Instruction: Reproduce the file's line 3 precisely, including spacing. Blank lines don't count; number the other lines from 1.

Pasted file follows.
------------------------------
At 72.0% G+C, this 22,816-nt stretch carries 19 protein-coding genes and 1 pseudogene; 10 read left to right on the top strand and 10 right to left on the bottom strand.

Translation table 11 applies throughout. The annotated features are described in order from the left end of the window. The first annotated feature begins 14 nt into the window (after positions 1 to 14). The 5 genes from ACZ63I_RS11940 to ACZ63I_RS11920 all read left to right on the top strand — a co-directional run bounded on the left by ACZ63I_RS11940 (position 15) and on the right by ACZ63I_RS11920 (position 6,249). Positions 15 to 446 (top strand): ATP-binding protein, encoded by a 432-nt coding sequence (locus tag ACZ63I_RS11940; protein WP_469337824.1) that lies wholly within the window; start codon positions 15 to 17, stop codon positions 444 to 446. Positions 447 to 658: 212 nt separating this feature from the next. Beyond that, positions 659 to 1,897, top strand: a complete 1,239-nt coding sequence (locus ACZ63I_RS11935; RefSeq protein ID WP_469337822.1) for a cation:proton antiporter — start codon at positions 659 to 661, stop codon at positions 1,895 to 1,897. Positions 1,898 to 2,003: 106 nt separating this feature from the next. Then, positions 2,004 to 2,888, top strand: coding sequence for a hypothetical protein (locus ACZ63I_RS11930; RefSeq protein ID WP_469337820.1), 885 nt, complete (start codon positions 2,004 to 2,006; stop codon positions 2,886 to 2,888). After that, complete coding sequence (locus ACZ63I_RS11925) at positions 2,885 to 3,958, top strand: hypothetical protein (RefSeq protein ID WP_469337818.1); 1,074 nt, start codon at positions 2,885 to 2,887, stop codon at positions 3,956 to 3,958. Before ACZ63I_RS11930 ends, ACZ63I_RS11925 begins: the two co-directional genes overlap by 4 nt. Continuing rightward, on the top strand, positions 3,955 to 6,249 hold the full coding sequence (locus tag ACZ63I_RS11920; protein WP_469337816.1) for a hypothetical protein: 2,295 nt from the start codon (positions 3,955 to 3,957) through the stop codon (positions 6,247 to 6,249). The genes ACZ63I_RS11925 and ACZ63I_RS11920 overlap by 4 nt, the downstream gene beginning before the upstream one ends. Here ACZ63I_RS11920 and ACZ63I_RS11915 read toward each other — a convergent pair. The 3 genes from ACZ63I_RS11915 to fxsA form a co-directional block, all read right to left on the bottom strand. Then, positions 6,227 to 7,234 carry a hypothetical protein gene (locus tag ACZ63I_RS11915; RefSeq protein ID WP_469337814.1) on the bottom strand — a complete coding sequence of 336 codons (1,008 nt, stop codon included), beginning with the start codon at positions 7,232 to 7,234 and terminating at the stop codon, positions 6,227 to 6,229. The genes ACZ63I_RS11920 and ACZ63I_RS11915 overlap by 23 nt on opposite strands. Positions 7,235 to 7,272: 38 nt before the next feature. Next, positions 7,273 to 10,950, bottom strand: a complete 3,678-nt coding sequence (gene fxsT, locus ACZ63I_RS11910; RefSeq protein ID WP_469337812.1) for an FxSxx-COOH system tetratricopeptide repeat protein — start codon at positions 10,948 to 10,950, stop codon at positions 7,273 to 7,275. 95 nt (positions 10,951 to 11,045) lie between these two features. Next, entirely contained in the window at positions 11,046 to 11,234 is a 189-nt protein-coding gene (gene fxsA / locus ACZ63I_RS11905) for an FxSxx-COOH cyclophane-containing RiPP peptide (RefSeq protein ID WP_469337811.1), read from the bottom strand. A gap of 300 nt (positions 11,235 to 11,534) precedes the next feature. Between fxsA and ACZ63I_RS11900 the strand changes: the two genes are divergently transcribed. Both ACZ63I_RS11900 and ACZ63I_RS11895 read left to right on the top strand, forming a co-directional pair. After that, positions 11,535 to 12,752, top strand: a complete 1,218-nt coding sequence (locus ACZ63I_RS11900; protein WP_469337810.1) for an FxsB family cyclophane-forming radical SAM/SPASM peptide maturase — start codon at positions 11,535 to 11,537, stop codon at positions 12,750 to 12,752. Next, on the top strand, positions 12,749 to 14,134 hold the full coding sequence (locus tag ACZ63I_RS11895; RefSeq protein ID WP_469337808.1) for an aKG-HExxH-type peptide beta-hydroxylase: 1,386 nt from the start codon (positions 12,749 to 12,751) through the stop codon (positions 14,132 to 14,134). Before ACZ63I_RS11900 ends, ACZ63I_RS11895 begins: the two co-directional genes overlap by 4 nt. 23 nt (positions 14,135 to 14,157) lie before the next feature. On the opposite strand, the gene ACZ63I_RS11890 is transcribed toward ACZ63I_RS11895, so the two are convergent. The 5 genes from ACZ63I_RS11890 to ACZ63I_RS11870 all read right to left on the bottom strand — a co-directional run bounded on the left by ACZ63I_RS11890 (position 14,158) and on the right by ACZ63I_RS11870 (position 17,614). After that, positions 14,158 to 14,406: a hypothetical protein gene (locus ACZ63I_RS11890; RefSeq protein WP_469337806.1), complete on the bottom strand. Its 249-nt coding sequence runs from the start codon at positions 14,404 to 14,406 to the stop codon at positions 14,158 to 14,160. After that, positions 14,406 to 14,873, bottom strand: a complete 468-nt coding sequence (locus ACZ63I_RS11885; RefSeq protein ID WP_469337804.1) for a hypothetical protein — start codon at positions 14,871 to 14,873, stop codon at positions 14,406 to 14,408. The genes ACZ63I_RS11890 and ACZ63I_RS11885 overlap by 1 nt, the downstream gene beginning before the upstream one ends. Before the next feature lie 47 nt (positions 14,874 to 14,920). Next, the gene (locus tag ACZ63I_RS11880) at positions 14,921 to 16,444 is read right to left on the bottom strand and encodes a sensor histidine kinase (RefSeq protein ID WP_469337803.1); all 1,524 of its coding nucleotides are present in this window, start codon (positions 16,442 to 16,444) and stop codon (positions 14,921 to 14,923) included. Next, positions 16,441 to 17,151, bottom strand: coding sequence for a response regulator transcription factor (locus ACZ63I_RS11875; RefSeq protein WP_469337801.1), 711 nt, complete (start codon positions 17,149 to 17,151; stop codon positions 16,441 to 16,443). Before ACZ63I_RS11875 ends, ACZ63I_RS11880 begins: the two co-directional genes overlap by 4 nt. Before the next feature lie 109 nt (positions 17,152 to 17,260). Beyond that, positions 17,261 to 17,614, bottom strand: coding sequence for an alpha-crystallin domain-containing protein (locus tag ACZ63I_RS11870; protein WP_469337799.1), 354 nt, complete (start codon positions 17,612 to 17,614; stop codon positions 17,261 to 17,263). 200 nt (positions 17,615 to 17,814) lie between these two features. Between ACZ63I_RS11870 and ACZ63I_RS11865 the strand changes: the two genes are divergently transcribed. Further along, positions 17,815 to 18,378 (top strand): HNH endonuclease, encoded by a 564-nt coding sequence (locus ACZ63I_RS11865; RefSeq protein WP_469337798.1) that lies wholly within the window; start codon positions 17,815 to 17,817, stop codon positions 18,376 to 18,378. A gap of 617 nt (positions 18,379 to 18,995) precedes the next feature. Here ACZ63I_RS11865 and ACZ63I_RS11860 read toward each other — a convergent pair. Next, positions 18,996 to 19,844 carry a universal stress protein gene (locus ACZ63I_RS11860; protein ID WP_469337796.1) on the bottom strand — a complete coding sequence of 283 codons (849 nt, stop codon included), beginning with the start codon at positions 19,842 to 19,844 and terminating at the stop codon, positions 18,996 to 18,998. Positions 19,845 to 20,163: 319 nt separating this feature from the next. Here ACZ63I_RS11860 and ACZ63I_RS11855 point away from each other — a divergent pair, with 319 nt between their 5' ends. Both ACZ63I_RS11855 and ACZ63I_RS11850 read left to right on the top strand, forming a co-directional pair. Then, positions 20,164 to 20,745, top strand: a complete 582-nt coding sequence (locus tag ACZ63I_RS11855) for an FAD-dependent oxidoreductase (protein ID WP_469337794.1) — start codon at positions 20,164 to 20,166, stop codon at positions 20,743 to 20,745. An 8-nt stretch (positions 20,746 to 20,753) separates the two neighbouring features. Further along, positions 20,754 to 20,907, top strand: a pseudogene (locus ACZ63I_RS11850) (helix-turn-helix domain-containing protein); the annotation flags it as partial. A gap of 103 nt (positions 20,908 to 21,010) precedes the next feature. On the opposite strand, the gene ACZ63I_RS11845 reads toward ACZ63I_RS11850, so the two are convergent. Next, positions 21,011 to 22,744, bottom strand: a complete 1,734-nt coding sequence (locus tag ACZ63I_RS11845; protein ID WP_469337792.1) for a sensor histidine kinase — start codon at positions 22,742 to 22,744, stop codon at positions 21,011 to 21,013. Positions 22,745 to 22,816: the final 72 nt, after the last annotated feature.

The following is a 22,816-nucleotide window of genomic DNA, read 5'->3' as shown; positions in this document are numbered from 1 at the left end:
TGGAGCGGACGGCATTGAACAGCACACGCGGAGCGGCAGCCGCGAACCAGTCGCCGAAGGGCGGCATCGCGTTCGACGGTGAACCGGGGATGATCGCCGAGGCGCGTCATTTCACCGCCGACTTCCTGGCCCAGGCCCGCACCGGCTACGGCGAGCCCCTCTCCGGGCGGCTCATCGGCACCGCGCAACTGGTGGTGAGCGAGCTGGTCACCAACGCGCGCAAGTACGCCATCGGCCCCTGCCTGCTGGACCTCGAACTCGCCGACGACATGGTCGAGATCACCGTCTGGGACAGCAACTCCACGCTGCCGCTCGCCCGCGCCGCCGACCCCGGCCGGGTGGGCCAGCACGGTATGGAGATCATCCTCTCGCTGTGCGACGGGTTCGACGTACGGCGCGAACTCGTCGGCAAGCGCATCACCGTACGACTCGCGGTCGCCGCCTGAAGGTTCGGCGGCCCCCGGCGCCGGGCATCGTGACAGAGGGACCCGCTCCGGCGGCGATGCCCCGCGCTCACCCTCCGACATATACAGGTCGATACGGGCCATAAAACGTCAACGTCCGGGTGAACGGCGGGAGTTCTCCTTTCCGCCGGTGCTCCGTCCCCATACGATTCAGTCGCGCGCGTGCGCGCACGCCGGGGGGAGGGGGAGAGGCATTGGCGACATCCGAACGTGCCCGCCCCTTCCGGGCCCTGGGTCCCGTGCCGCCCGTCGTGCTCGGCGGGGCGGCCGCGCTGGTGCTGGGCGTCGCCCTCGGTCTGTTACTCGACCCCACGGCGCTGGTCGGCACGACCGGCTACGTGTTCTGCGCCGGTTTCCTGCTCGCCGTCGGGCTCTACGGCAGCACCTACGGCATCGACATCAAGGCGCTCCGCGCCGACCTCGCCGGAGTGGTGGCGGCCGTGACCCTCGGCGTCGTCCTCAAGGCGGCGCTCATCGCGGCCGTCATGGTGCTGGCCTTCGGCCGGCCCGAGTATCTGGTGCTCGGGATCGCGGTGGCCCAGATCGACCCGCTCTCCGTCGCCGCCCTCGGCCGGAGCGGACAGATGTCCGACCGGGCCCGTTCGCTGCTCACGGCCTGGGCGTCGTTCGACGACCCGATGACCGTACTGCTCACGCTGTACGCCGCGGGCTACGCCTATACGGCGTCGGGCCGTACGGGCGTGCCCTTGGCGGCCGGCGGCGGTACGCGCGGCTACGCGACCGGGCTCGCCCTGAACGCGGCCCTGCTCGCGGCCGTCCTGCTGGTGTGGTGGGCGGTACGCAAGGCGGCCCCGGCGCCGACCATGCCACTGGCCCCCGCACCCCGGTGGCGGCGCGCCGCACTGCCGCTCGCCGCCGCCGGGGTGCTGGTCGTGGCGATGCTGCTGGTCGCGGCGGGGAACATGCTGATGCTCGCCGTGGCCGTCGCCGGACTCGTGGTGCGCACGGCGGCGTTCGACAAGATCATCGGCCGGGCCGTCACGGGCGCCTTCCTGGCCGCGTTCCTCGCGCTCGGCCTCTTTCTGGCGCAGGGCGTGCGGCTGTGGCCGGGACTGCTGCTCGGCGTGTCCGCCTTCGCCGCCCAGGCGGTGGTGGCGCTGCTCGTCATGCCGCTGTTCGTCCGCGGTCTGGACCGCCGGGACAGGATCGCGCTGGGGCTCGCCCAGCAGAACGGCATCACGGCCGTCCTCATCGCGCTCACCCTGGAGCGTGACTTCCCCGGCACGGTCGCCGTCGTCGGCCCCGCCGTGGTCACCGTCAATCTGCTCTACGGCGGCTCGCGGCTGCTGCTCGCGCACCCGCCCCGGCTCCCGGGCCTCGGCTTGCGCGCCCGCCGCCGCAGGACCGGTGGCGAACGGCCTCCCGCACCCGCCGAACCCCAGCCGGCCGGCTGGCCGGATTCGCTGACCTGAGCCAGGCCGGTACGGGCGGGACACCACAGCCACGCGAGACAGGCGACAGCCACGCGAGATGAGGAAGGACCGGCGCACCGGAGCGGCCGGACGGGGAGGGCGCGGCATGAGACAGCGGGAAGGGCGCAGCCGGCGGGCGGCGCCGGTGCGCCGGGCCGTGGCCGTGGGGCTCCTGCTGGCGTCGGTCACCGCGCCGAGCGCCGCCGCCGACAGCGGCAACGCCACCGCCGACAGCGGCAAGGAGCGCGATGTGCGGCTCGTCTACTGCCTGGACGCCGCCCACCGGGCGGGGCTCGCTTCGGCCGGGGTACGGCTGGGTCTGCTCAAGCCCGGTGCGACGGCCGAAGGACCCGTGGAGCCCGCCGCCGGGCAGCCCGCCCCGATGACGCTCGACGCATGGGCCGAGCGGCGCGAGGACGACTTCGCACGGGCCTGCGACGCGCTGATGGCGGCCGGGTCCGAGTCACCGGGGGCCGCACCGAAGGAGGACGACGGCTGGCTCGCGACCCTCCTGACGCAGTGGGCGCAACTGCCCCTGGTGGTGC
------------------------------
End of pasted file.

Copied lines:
The following is a 22,816-nucleotide window of genomic DNA, read 5'->3' as shown; positions in this document are numbered from 1 at the left end: